They may be boring, but if you want to know where trouble is coming from you’re going to have to watch interest rates. The notes from the January 30–31 meeting of the Fed’s Monetary Policy Committee were perceived as “hawkish” by investors. By that I mean there was nothing in them to change the belief that the Fed could hike interest rates three or four times this year (presumably by a quarter point, or 25 basis points, each time).

Goldman Sachs reckons if the 10-year rate gets to 4.25% by the end of the year, stocks could fall by 25%. That’s an overly complicated way of saying that debt is a drag on growth. When credit growth slows and rates go up, debt gets more expensive (and outstanding debt gets more expensive to service).

If that sounds gloomy, the below chart from the Fed confirms it. The grey lines on the chart are recessions. You can see that nearly all of them are preceded by a cycle of rate raises by the Fed. We’ve had five quarter-point raises in the Fed funds rate since 2015. How many will it take to cause a recession?

Fed Interest Rate Changes

Definancialize Your Life

Now is a perfect time to start “definancializing” your life. That means reducing your exposure to an overly complicated financial system that, either because of outside attack or its sheer complexity, is prone to collapse.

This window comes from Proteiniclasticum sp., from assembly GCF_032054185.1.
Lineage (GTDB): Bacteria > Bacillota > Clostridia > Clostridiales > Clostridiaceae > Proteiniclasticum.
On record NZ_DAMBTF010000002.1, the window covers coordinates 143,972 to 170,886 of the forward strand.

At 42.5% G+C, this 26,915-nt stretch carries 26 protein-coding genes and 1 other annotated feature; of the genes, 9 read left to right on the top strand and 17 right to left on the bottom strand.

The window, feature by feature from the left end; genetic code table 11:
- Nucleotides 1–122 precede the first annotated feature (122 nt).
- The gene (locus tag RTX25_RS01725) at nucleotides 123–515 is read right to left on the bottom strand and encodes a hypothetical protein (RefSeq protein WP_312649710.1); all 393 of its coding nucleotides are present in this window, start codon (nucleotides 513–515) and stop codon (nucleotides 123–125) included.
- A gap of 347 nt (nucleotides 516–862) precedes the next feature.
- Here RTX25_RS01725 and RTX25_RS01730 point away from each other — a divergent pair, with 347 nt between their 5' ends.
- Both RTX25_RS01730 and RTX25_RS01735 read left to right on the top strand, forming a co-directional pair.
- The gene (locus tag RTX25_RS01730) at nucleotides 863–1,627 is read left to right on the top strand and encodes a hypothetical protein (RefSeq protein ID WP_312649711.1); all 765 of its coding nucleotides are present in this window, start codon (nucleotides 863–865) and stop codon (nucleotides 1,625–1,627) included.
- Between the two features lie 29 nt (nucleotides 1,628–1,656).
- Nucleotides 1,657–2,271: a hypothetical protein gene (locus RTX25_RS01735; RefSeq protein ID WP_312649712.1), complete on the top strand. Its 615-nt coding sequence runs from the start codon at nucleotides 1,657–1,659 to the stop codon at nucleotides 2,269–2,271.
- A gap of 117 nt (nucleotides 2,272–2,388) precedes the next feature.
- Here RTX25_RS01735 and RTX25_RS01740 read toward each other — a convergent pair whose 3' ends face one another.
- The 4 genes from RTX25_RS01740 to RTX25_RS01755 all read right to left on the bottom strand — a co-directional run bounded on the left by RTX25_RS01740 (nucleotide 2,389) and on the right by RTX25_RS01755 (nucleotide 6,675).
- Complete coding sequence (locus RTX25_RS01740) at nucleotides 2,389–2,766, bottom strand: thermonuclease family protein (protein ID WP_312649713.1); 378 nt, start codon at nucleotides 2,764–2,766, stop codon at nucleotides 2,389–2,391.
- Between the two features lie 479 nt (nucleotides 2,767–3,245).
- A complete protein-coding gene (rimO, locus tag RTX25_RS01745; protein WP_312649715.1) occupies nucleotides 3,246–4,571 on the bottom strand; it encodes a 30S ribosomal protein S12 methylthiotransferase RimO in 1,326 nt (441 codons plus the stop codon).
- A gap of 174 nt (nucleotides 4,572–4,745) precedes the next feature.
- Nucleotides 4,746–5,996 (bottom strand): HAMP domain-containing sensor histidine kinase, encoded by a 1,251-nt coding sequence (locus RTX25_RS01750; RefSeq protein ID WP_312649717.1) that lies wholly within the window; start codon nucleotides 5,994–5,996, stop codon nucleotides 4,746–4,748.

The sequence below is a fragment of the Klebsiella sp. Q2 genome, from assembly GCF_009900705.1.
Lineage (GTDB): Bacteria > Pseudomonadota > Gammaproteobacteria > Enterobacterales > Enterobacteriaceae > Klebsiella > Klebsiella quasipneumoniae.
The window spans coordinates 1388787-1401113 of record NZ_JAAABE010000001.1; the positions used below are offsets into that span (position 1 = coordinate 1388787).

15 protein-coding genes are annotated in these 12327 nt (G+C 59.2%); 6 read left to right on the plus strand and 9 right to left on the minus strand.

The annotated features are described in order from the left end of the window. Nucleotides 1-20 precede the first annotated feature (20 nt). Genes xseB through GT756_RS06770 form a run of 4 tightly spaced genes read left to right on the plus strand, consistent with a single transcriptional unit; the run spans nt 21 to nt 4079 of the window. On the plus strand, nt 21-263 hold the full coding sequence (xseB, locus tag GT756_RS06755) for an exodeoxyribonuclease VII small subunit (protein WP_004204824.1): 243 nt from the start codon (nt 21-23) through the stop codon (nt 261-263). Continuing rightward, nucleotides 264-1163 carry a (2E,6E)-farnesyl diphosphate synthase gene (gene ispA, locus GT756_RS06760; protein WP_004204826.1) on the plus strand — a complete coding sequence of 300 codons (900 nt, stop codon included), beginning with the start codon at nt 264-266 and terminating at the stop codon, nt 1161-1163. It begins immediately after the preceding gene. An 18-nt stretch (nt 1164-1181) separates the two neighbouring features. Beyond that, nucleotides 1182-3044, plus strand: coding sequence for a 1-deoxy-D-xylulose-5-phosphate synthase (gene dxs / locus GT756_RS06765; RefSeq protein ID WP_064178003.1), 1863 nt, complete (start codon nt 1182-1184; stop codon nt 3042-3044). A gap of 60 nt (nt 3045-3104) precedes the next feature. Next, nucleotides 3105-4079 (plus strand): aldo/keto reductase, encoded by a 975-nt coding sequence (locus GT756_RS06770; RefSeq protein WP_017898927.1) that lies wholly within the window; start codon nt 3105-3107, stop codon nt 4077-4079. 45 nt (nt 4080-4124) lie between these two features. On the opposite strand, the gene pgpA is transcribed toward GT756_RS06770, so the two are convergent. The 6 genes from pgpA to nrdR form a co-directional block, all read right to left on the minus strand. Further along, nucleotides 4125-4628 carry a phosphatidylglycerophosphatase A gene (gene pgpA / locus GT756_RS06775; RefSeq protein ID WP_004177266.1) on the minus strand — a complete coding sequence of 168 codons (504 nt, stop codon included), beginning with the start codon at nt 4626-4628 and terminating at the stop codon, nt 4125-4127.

The first thing to do is to review my asset allocation strategy. Bill and I are calling it the “new permanent portfolio.” It’s designed to prepare you for any scenario the markets can throw at you.

Also, check out the list below for five tips for preparing for an uncertain financial future. This isn’t strictly investment advice, but they’re all ways to help you prepare for what could be coming. I practice these habits in my own life, and I find myself all the better for it…

Five Steps to Preparing for an Uncertain Future

  • Defer consumption no matter what. Save more than you think you need to. It’s a good moral habit, too. When you defer consumption, you accumulate capital. You resist the urge to gratify every desire. As the Stoic philosophers would say, you free yourself from enslavement to your passions.